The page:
“Undoubtedly rising global dairy prices and upward revisions in payout forecasts have helped the dairy sector regain some confidence. Then again, this comes off deep pessimism recorded at the start of the season and things are hardly buoyant now.

“Then we have the strong Kiwi dollar acting like a sea anchor on all export returns.

“What dairy farmers are saying is that they are less pessimistic but this is not the breaking of a new dawn. The good news for the economy is that dairy farmers expect to increase production and spending, with only a small drop in those expecting to reduce debt.

“On the other hand, in the sheep, beef and grain sectors, confidence continues to sink. Meat and fibre farmers have seen prices reverse while the high dollar erodes what they ultimately get paid.

“Beef had been treading water but just this week dropped ten cents per kilogram.

“Sheep farmers are feeling the heat because lamb prices are down around 35 percent on the same time last year. Wool is also struggling and this has seen meat and fibre farmers become even more pessimistic about their profitability.

“That pessimism continues into the wider economy, with a growing sense of frustration about filling skilled vacancies.

“All farmers agree they are struggling to find skilled and motivated staff and this seems odd given unemployment figures. Skilled and motivated dairy staff are especially hard to find so is there a mismatch between where people live as opposed to where the jobs are?

“And these jobs are not low skilled or low paid either. I can say that having reviewed Federated Farmers Farm Remuneration survey we send to our members.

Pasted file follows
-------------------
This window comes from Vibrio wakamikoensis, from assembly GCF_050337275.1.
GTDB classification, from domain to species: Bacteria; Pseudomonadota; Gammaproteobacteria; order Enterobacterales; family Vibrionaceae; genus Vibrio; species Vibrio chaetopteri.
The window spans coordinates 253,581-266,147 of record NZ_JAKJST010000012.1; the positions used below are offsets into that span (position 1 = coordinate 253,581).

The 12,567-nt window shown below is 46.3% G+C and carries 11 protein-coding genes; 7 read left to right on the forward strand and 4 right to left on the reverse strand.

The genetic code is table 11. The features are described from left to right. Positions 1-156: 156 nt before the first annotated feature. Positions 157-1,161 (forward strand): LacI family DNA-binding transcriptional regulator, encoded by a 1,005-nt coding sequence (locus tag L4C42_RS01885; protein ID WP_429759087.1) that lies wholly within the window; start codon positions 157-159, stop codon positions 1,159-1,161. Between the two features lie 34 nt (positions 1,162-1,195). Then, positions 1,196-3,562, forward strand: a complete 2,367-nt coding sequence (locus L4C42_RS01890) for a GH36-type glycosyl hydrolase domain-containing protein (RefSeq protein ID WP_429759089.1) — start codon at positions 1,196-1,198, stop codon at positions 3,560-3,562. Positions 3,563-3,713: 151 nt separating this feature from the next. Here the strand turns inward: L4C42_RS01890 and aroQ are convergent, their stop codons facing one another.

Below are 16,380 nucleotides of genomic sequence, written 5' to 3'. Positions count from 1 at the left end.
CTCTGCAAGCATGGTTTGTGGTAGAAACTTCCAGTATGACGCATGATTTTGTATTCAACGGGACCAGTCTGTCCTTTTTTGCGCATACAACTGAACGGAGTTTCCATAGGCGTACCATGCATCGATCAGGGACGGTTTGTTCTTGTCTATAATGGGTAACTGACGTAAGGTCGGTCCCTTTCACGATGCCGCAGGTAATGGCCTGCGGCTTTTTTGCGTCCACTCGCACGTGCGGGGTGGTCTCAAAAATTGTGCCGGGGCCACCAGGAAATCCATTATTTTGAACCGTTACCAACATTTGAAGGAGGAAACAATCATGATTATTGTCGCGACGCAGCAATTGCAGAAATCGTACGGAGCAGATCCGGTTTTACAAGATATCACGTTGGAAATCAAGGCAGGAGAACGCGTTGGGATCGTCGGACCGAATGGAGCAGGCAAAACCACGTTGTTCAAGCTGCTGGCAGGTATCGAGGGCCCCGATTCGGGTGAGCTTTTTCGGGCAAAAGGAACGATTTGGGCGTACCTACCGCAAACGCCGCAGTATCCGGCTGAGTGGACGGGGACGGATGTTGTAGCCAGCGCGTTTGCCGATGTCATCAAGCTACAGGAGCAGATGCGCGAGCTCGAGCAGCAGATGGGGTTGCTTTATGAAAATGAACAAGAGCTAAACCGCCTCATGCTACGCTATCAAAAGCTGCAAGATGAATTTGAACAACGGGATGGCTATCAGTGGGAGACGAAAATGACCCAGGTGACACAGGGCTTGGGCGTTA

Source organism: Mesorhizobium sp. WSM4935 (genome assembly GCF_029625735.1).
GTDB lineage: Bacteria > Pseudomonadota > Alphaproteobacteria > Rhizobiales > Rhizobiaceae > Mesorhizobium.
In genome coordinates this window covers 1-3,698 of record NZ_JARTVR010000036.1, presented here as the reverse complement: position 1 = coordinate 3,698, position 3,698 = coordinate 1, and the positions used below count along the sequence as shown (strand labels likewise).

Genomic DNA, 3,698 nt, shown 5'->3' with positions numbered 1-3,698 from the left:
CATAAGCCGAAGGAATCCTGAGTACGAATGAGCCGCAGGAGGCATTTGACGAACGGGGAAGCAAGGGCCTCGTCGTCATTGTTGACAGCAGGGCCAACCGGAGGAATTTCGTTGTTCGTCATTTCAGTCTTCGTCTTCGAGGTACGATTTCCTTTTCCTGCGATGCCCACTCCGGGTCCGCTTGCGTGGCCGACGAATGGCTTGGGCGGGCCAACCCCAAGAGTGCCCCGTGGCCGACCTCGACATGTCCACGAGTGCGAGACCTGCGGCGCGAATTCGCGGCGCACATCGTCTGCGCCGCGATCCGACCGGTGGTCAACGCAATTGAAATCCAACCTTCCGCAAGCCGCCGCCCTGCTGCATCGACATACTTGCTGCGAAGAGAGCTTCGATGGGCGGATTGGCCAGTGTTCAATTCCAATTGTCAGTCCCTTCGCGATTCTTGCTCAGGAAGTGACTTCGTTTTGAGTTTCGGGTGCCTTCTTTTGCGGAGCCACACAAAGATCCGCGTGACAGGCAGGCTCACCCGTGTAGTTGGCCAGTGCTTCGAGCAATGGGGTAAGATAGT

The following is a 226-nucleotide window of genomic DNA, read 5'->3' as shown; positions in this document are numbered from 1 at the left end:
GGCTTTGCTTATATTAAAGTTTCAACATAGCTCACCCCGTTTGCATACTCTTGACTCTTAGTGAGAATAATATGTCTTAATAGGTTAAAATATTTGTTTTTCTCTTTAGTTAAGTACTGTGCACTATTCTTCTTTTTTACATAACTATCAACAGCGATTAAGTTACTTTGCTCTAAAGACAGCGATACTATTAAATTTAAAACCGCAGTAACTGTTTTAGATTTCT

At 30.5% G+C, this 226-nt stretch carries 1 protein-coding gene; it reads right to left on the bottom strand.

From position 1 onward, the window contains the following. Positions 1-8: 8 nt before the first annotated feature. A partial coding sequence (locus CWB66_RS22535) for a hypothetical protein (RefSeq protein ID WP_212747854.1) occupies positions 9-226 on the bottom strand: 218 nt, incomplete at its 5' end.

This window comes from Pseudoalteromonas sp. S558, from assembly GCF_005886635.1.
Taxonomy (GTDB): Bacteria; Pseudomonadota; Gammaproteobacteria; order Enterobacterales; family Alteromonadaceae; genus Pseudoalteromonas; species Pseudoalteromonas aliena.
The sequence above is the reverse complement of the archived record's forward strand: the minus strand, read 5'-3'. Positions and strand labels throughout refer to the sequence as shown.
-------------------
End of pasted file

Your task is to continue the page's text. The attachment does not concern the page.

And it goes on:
We’ve always had less trouble finding good people for sheep and beef farms than for dairying.

However, the good ones we’ve got in dairying are very good – enthusiastic, motivated and skilled.

“Unlike last season, the mild El Nino means sheep and beef production will likely be down this season. Sheep and beef farmers cannot increase production to offset lower prices and the high dollar.

“As the survey was in the field in the first half of January, the current dry spell will be of mounting concern. We are also aware the ‘dry’ is now biting into dairy production in the North Island especially.

It’s been raining off and on in North Otago all morning which is very welcome after the hot weather of the last couple of weeks.

“While some dairy farmers expect to increase debt most do not, however, more meat and fibre farmers expect to reduce spending and increase debt to get through. It is a concern as agricultural debt approaches $50bn, then again, households now owe over $191bn.

“You can summarise the big issues of concern to farmers as the increasing cost of farming staples, including the cost of regulation and compliance, what we are getting paid for our products and of course, that high Kiwi dollar.

The high dollar also means imports, including big ticket ones like fuel, fertiliser and machinery, are less expensive.

When debt servicing is a major cost, low interest rates are also benefiting farmers.

“It underscores the need for the Government to focus its spending on those things that will increase production while simplifying and streamlining regulation. It may not be ‘sexy’ but it is what the economy desperately needs.

“Tackling the high dollar starts not with a printing press, but by central and local government cutting back on borrowing. While some agriculture debt is about survival, government still has an entrenched ‘borrow and spend’ culture that needs to change.

“Cutting seems to be the policy option ‘that dare not speak its name’ in some quarters.

“Our 2012/13 Mid-Season Farm Confidence Survey shows pastoral farming to be in two speeds. It is encouraging that dairy farmers are more positive than six months ago, but the deepening pessimism of meat and fibre and our grain farmers is concerning.

“We can only hope the second half of the 2012/13 season turns around because the global demand is there and the recently announced Primary Growth Partnership for red meat must deliver what Federated Farmers has striven for; unity,” Mr Wills concluded.

Survey results are here.

 


Rural round-up

July 29, 2012

New dairy chairman wants unity – Andrea Fox: